Upward bound

Eagle Rock teacher goes the extra mile to get more students enrolled in college

By Justin Chapman, Pasadena Weekly, 2/21/2013

It takes dedication to be an effective teacher, and Eagle Rock High School's Susan Ward-Roncalli has that in spades. The 26-year Eagle Rock veteran wants to see as many students as possible go to an institution of higher learning. That's why, when the federal grant for the GEAR UP program recently ran out after 10 years, she committed time out of her already busy schedule to keep the mentoring component of the program alive.

The GEAR UP program was designed to encourage more students to attend post-secondary institutions. Out of that program, Ward-Roncalli has maintained a group of about 100 juniors and seniors who go into seventh-grade classrooms and teach mentoring lessons, strategies for academics and how to avoid bullying, among other topics. With her help, a small group designs the lessons, which they then share with the larger group.

"For seventh-graders, it's starting that process of eventually going to college," Ward-Roncalli says. "They see that these juniors and seniors are academically oriented and they talk to the seventh-graders about how important it is to get involved with academics and sports and to keep their grades up. Having it come from other teenagers has a bigger impact than just adults telling them again and again."

Under Ward-Roncalli, a service learning coordinator, students learn content objectives by performing a service for their community, she explains. All seniors must complete a service learning project, and with roughly 500 kids, that can be quite a task.

"For example, if they were learning about nutrition, they could put together a food basket for the homeless that would meet nutritional guidelines, versus making a poster where they show their knowledge," says Ward-Roncalli, adding that it's sometimes difficult to get outside agencies to participate. "We've had partnerships with Habitat for Humanity, through our woodshop class, through our gardening and horticulture class; we do some LA Food Bank stuff and Cell Phones for Soldiers through US History classes when they're talking about different wars. We try to have some connections, but it's kind of challenging because of the time limitations."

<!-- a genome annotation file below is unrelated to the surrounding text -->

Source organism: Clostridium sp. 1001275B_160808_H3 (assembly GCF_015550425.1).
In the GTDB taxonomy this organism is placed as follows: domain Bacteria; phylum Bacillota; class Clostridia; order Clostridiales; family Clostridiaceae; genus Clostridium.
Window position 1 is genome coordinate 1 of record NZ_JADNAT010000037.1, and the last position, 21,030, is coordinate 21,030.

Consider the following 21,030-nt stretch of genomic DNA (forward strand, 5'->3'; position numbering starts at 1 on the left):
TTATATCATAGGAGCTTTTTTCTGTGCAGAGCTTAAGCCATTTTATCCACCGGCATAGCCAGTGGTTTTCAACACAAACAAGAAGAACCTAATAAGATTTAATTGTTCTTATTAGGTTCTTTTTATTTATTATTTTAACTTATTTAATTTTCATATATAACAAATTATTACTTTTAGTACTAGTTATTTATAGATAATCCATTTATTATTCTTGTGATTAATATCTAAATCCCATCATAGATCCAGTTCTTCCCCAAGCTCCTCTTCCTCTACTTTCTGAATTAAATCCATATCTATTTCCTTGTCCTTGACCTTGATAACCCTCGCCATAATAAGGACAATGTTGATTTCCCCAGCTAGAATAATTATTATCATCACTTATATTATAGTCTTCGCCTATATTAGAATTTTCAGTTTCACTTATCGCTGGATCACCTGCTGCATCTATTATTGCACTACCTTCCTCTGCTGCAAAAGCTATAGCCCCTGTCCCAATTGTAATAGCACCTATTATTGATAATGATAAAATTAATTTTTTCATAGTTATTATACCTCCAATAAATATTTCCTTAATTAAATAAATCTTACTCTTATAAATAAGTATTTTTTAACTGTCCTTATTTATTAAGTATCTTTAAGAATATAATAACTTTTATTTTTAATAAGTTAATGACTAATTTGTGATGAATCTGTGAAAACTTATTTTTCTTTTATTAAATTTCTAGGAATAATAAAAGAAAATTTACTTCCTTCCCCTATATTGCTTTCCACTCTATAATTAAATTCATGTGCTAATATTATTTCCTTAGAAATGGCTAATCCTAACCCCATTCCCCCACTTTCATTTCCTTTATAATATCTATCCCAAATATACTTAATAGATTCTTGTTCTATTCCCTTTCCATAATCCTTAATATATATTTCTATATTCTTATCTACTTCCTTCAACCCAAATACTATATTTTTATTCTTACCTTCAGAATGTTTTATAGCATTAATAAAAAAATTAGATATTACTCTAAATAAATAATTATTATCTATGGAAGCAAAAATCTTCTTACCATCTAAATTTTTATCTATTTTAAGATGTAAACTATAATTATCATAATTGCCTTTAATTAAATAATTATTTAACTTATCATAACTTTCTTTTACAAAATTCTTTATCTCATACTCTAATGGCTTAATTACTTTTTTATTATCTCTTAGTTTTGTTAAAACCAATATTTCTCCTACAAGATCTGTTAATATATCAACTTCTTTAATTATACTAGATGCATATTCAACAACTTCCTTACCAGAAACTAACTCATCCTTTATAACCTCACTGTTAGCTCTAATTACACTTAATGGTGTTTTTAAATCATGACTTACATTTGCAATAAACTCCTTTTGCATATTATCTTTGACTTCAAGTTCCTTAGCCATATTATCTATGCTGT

She said students are not enthusiastic about these community service-based projects until they actually do them and realize the good they're doing.

"They moan and groan and then they get out there and actually see a live person that they're helping and think, 'Oh, this isn't so bad,'" she says.

Students also work closely with LA County and the city of Los Angeles as poll workers. Registrars recruit high school students to work for the elections--they get their service learning project done, get paid and are more likely to vote afterward, the teacher says.

Ward-Roncalli turned an American literature class into an advanced placement class for juniors, including students who never thought they'd take an AP class. In order to convince them to move on to the senior AP class, she made a bargain that she would go with them. more than 85 percent of the students stayed with her.

"So they'll have two AP classes under their belt when they go to college," says Ward-Roncalli, who tied with fellow Eagle Rock High teacher Laurie Bollman-Little for Teacher of the Year in Pasadena Weekly's annual Best of Pasadena contest in 2011. "They haven't had much exposure to rich literature or the opportunity to do a lot of writing. We have to sort of supplement. We'll sit here as long as it takes to make up work so they will get college credit, and it takes all of both of our energy to have them write essays that are good enough, but they're willing to stay and do it. They're sort of connected now, they're a team here, but it does take a lot of energy to build that team."